46                      For the foregoing reasons, the relationship between the infringement of s. 8  of the Charter  and the viva voce evidence of Mayer does not lead me to conclude that the latter was obtained in a manner that infringes or denies a Charter  right or freedom.   Section 24(2)  of the Charter  is, therefore, not engaged and is not available to exclude the evidence.  The evidence is relevant and was properly admitted at trial.  The majority of the Court of Appeal was in error in setting aside the conviction. 

 

47                      In the result the appeal is allowed, the judgment of the Court of Appeal is set aside and the convictions are restored.

 

                   The following are the reasons delivered by

 

48                      La Forest J. (dissenting) -- I have read the reasons of my colleague Justice Sopinka, but, with respect, I cannot agree with his reasons or his conclusion.  Rather, I am of the view that the appeal should be dismissed for the reasons given by Labrosse J.A. for the majority in the Ontario Court of Appeal (1995), 25 O.R. (3d) 72.  However, I feel constrained to make some additional remarks in light of the manner in which my colleague has approached the issues, which appears to constitute a significant departure from that consistently adopted by this Court.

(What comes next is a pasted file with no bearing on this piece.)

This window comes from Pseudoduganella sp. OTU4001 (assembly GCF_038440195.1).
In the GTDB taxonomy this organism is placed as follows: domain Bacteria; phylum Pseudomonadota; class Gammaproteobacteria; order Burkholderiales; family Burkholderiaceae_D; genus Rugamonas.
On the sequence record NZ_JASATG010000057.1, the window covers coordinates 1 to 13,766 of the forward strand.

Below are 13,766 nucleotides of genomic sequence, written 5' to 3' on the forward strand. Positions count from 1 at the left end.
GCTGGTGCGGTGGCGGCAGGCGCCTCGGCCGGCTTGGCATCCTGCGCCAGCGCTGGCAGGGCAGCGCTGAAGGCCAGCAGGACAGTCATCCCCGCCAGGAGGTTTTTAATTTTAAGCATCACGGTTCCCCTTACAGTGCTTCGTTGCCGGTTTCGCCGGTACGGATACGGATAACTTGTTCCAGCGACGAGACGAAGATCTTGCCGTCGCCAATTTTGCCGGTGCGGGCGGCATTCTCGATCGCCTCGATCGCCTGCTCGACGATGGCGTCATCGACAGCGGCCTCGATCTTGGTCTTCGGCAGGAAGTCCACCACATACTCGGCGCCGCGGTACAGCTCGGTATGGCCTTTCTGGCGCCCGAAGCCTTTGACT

49                      The starting point for determination of whether or not evidence (here the testimonial evidence of the witness Mayer) should be admitted or rejected is the two part test developed by this Court in R. v. Therens, [1985] 1 S.C.R. 613.  The two requirements for the exclusion of evidence under s. 24(2)  of the Canadian Charter of Rights and Freedoms  are: that the evidence was obtained in a manner that infringed or denied a right or freedom guaranteed by the Charter ; and that, having regard to all the circumstances, the admission of the evidence would bring the administration of justice into disrepute; see Therens, supra, at p. 648; R. v. Strachan, [1988] 2 S.C.R. 980, at p. 1000; R. v. Bartle, [1994] 3 S.C.R. 173, at p. 208.  Of concern here is the manner in which my colleague dealt with the first step, which he found sufficient to dispose of the case.